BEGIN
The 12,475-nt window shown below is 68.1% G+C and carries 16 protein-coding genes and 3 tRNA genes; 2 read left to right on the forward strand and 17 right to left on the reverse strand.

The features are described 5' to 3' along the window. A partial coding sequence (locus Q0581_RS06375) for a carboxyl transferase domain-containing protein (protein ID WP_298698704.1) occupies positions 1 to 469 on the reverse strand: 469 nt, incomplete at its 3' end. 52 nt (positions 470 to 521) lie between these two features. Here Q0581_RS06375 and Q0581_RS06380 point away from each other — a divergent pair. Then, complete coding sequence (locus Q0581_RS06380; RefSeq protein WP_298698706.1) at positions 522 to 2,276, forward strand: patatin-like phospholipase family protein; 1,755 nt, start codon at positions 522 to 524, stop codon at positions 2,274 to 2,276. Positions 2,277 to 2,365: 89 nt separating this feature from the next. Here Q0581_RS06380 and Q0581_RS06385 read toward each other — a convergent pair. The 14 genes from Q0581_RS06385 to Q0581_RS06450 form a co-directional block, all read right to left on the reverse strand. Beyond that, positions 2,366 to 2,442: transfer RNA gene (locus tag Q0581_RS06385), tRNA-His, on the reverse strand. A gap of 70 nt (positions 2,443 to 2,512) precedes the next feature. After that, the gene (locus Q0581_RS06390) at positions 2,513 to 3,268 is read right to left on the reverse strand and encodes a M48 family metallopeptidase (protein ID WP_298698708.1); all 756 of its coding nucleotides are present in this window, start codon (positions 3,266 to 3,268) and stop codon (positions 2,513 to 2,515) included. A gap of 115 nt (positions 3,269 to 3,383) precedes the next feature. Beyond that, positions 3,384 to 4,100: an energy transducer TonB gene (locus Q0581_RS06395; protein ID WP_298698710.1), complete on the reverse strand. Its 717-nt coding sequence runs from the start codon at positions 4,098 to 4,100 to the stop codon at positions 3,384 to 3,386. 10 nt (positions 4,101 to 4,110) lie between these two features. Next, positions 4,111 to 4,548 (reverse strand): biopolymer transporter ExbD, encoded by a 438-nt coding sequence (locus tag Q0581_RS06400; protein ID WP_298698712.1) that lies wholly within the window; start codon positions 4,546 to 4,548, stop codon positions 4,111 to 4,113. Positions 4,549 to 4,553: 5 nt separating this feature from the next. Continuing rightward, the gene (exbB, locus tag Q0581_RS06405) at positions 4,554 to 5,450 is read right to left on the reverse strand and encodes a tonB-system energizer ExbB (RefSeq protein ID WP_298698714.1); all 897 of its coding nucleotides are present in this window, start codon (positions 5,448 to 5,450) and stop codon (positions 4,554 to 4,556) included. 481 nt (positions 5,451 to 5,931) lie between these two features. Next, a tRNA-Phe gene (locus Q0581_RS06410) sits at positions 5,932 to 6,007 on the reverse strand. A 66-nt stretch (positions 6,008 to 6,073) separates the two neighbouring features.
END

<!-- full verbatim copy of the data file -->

The 12,475-nt window shown below is 68.1% G+C and carries 16 protein-coding genes and 3 tRNA genes; 2 read left to right on the forward strand and 17 right to left on the reverse strand.

The features are described 5' to 3' along the window. A partial coding sequence (locus Q0581_RS06375) for a carboxyl transferase domain-containing protein (protein ID WP_298698704.1) occupies positions 1 to 469 on the reverse strand: 469 nt, incomplete at its 3' end. 52 nt (positions 470 to 521) lie between these two features. Here Q0581_RS06375 and Q0581_RS06380 point away from each other — a divergent pair. Then, complete coding sequence (locus Q0581_RS06380; RefSeq protein WP_298698706.1) at positions 522 to 2,276, forward strand: patatin-like phospholipase family protein; 1,755 nt, start codon at positions 522 to 524, stop codon at positions 2,274 to 2,276. Positions 2,277 to 2,365: 89 nt separating this feature from the next. Here Q0581_RS06380 and Q0581_RS06385 read toward each other — a convergent pair. The 14 genes from Q0581_RS06385 to Q0581_RS06450 form a co-directional block, all read right to left on the reverse strand. Beyond that, positions 2,366 to 2,442: transfer RNA gene (locus tag Q0581_RS06385), tRNA-His, on the reverse strand. A gap of 70 nt (positions 2,443 to 2,512) precedes the next feature. After that, the gene (locus Q0581_RS06390) at positions 2,513 to 3,268 is read right to left on the reverse strand and encodes a M48 family metallopeptidase (protein ID WP_298698708.1); all 756 of its coding nucleotides are present in this window, start codon (positions 3,266 to 3,268) and stop codon (positions 2,513 to 2,515) included. A gap of 115 nt (positions 3,269 to 3,383) precedes the next feature. Beyond that, positions 3,384 to 4,100: an energy transducer TonB gene (locus Q0581_RS06395; protein ID WP_298698710.1), complete on the reverse strand. Its 717-nt coding sequence runs from the start codon at positions 4,098 to 4,100 to the stop codon at positions 3,384 to 3,386. 10 nt (positions 4,101 to 4,110) lie between these two features. Next, positions 4,111 to 4,548 (reverse strand): biopolymer transporter ExbD, encoded by a 438-nt coding sequence (locus tag Q0581_RS06400; protein ID WP_298698712.1) that lies wholly within the window; start codon positions 4,546 to 4,548, stop codon positions 4,111 to 4,113. Positions 4,549 to 4,553: 5 nt separating this feature from the next. Continuing rightward, the gene (exbB, locus tag Q0581_RS06405) at positions 4,554 to 5,450 is read right to left on the reverse strand and encodes a tonB-system energizer ExbB (RefSeq protein ID WP_298698714.1); all 897 of its coding nucleotides are present in this window, start codon (positions 5,448 to 5,450) and stop codon (positions 4,554 to 4,556) included. 481 nt (positions 5,451 to 5,931) lie between these two features. Next, a tRNA-Phe gene (locus Q0581_RS06410) sits at positions 5,932 to 6,007 on the reverse strand. A 66-nt stretch (positions 6,008 to 6,073) separates the two neighbouring features.